Once I have my buckets it’s on to writing the headlines. At this stage I am testing which bucket is going to resonate best with my audience. I am not testing multiple headlines from the same bucket.

Take a look at this post for tips on writing great headlines.

Testing Your USP Buckets

The key metric we are looking at in testing headlines is how sticky they are at commanding the audience’s attention. But how can you quantify that into a web metric?

The data points I look at are Click Through Rate, Bounce Rate & Conversions. The first two are indicators of success, with conversions being the ultimate measure of performance.

1. Paid Search

This is my favorite method of testing my value buckets. It’s fast, cost effective and provides traffic to test conversion potential of your keywords.

First I create an AdGroup based on a number of core keywords. I write the Ads with the same body copy but create a unique headline based on each of my value buckets. The headline is the only thing different in the ad text.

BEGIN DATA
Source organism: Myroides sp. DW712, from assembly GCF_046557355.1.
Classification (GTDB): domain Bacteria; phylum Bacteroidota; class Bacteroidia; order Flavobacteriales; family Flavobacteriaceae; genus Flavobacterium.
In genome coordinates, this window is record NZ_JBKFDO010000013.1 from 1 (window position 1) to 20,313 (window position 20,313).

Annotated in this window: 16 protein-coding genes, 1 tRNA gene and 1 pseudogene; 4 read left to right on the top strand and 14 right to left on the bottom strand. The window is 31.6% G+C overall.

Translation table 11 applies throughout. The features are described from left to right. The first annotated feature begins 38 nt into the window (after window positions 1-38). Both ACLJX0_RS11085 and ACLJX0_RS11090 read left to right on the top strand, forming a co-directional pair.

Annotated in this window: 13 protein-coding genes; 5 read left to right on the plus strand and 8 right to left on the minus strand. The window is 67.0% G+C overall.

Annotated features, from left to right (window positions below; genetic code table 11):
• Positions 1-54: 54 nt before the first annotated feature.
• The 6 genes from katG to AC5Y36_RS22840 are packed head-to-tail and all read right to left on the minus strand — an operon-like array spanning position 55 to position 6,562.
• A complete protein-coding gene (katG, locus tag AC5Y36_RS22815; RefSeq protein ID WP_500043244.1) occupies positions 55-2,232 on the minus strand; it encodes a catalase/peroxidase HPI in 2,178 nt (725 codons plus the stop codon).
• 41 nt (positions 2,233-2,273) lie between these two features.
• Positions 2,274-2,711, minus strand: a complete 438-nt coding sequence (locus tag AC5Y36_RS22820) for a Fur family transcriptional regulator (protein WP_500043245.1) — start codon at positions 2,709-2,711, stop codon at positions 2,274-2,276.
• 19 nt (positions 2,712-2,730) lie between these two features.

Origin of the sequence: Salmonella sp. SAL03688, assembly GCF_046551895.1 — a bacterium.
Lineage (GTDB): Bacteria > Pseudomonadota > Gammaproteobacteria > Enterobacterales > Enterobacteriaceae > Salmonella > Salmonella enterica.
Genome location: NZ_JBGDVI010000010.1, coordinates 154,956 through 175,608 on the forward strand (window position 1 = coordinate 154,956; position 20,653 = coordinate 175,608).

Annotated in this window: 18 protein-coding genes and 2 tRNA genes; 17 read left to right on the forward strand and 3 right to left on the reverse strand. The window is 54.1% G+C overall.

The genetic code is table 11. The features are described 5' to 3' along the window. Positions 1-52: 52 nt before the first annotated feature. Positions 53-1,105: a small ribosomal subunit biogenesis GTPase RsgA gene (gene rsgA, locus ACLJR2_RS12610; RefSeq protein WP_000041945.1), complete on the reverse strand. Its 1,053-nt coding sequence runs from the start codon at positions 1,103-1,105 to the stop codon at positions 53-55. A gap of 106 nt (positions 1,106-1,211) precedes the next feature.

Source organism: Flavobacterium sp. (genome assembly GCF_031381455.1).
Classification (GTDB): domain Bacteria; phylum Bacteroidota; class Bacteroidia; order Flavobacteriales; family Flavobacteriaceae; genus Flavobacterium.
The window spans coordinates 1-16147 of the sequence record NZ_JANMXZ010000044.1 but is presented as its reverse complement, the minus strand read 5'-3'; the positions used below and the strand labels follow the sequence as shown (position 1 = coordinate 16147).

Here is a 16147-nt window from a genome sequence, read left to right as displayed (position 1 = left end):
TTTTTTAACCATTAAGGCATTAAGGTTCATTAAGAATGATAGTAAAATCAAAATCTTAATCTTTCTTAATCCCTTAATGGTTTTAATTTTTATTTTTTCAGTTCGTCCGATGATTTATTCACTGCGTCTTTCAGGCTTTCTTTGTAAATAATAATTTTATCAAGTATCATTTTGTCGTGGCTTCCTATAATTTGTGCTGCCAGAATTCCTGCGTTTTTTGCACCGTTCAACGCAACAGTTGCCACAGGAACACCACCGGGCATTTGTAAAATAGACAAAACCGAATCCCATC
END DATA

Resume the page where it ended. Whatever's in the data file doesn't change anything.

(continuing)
When the ads are running you will start to see one version get more clicks with a higher Click Through Rate than it’s counter parts.

You can make sure the test is statistically valid with a tool like: http://www.vertster.com/adwords-tool/.

2. LinkedIn Ads

 

 

 

 

 

 

 

 

 

 

 

Linkedin allows me to target an audience based on job title and geography.  I like to back up my assumptions by running a small campaign to make sure the value proposition I am selecting can command their attention.

With Linkedin ads, my headline needs to stand out from the page and overcome banner blindness to motivate them to click. This is different from Search PPC as the user is not actively looking for a solution. As it’s limited by job title, I know exactly who I am speaking to.

The Chief Financial Officer will respond well to Saving Money but the Chief Marketing Officer wants product growth.

Here we can begin to tailor the headlines based on audience needs defined by their job function. Linkedin typically takes longer to get valid results than PPC as clicks are slower – especially if the total audience you are targeting is smaller.

I have used this in the past to self-segment the audience right off of the home page to allow my copy to better address their specific needs.

Source: Ion Interactive (http://www.ioninteractive.com/portfolio/)

 

 

 

 

 

 

 

 

 

 

 

 

3. A/B Testing